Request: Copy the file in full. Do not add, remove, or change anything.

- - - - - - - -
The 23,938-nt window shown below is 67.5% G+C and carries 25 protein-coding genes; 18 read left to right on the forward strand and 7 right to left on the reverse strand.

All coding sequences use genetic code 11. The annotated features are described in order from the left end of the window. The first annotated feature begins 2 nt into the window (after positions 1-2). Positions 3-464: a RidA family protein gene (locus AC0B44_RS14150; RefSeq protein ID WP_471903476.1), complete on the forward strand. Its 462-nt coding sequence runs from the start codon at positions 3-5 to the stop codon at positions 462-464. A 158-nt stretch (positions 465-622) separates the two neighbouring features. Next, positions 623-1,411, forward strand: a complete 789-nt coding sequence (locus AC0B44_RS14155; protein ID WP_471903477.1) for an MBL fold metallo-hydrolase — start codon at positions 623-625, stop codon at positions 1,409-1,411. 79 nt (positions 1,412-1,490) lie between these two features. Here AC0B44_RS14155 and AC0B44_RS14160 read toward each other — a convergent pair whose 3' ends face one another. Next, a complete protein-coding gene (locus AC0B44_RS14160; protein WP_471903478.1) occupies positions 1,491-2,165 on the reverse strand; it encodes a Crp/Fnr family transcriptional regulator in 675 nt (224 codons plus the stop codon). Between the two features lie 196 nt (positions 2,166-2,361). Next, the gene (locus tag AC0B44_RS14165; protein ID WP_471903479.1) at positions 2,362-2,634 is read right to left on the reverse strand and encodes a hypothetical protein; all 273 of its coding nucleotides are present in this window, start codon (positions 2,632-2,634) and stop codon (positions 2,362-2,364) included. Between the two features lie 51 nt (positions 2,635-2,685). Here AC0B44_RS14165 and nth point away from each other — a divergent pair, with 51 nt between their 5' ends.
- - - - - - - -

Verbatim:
The 23,938-nt window shown below is 67.5% G+C and carries 25 protein-coding genes; 18 read left to right on the forward strand and 7 right to left on the reverse strand.

All coding sequences use genetic code 11. The annotated features are described in order from the left end of the window. The first annotated feature begins 2 nt into the window (after positions 1-2). Positions 3-464: a RidA family protein gene (locus AC0B44_RS14150; RefSeq protein ID WP_471903476.1), complete on the forward strand. Its 462-nt coding sequence runs from the start codon at positions 3-5 to the stop codon at positions 462-464. A 158-nt stretch (positions 465-622) separates the two neighbouring features. Next, positions 623-1,411, forward strand: a complete 789-nt coding sequence (locus AC0B44_RS14155; protein ID WP_471903477.1) for an MBL fold metallo-hydrolase — start codon at positions 623-625, stop codon at positions 1,409-1,411. 79 nt (positions 1,412-1,490) lie between these two features. Here AC0B44_RS14155 and AC0B44_RS14160 read toward each other — a convergent pair whose 3' ends face one another. Next, a complete protein-coding gene (locus AC0B44_RS14160; protein WP_471903478.1) occupies positions 1,491-2,165 on the reverse strand; it encodes a Crp/Fnr family transcriptional regulator in 675 nt (224 codons plus the stop codon). Between the two features lie 196 nt (positions 2,166-2,361). Next, the gene (locus tag AC0B44_RS14165; protein ID WP_471903479.1) at positions 2,362-2,634 is read right to left on the reverse strand and encodes a hypothetical protein; all 273 of its coding nucleotides are present in this window, start codon (positions 2,632-2,634) and stop codon (positions 2,362-2,364) included. Between the two features lie 51 nt (positions 2,635-2,685). Here AC0B44_RS14165 and nth point away from each other — a divergent pair, with 51 nt between their 5' ends.